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I'm writing a web application that will track incoming traffic to a website and track the origin of the traffic and its behaviour on our site, so that we can get some idea of the return on investment of our marketing campaigns, the actual keywords and their value to us (rather than to google) and the lost traffic, and our lost spend.

Part of this involves looking at the referrer information from the browser on the first page visited. Referrers like Google Organic and Google Paid Search are easy to identify using regex matching to look for particular strings within the referrer (I'm using php's $_SERVER). The same is true for Bing, Ask, Yahoo, LinkedIn and Facebook.

But, I'm having a problem with one particular source - Google Content Network. Sometimes traffic coming from these ads has a nice link that begins http://googleads.g.doubleclick.net/pagead/ads? which is obviously easy to code for. On the other hand, the traffic from sites showing our ads sometimes comes with the Referrer of the site itself as though it were a hard coded link. This second hard coded type link is causing problems as we can't differentiate it from regular referred traffic.

So, other than tagging the urls our ads are pointing to with something like '?source=gcn', or scraping the referring page to look for a hard coded link or a google ads iframe, has anyone got any magic sauce to overcome this issue?

Thanks in advance

Ross

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Hi Ross, if you have Google Analytics & autotagging AdWords switched on, does the glcid param get added into landing page URLs from the GCN, or just AdWords? You're not going to get useful info from the value of the parameter, but its presence will let you know it came from Google. I think that even if you aren't running GA, you could switch on autotagging in adwords to have the glcid param added. –  Jamie Feb 4 '11 at 2:55
    
I don't think there is magic sauce, adding source params to the ad landing page URLs is probably the best option (over glcid if you have inhouse analytics only). - scraping referrer for google ad JS isn't going to be much fun. Or install GA, which will do this all for you. –  Jamie Feb 4 '11 at 3:02
    
Hi Jamie - Cheers for the advice. The problem is, we want to be able to tie in the actual query to the lead that is generated on our site. I've got this working pretty much by pulling the q paramter on the query string on the referrer and looking for different strings in the referrer (such as /aclk? for adwords or /search? for organic) but I still find that about 25% of visits referred from google aren't providing an adequate referrer string. This is a known bug (achem on purpose?!) in Chrome but maybe older browsers too? Is the only option Doubleclick.net do you reckon? –  Ross Little Feb 7 '11 at 14:07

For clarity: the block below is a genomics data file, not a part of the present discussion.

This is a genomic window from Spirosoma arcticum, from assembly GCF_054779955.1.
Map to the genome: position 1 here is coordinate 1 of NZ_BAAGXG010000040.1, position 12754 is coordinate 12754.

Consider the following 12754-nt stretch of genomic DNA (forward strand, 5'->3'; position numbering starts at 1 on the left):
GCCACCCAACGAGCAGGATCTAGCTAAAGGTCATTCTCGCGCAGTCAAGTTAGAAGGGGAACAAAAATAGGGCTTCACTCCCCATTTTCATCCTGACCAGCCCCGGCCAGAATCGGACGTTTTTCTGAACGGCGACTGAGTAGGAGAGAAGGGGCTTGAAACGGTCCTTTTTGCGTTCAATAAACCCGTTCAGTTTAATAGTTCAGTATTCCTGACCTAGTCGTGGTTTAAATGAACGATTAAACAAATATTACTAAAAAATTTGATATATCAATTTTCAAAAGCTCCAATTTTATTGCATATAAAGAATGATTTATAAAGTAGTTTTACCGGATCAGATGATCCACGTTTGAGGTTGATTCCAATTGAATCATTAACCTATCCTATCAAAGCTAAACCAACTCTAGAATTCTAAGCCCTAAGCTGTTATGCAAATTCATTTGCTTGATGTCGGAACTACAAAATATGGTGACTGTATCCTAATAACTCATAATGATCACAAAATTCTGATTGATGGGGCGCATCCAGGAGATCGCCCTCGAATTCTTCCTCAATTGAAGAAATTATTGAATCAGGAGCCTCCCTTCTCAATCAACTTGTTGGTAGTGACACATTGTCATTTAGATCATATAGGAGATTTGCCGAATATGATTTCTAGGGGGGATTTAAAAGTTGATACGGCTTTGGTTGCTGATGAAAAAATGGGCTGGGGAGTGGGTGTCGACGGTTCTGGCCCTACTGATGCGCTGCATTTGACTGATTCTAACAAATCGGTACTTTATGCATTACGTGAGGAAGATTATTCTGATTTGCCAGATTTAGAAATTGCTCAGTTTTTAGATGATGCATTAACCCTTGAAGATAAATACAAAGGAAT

1 Answer 1

So, it seems I've been looking in completely the wrong place for a solution to this.

In a nutshell, the problem is that I need to access Google PPC information regarding visitors to my site but google doesn't always pass this information along in the referrer and certainly is problematic where Display Network appears on a page using javascript to insert it directly into the dom.

Where should I have been looking? Google Analytics. The __utmz cookie contains a wealth of information regarding the route that traffic got the site... including whether they came via PPC / Organic or Display Network and the search terms (where applicable) that got them there.

See the following page for more information:

http://code.google.com/apis/analytics/docs/concepts/gaConceptsCookies.html

Who'd have thought! Anyway, there is some great documentation on what the cookies do and how they are constructed. Problem Solved.

Ross

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I'm having the same issue, interesting point. If I properly understood your solution it requires the site to use Google Analytics and it's tracking snippet code.google.com/apis/analytics/docs/tracking/… . Before reading your q/a I even opened a similar question couple of days ago: webmasters.stackexchange.com/questions/21125/… –  Marco Demaio Oct 20 '11 at 14:24
    
But relying on cookies means there were already put there by an Analytics code stub - i.e. you already showed the user a page. How do you differentiate between Google organic vs. adwords on the back-end when the user first hits you site? –  bloodcell Aug 21 '12 at 13:55

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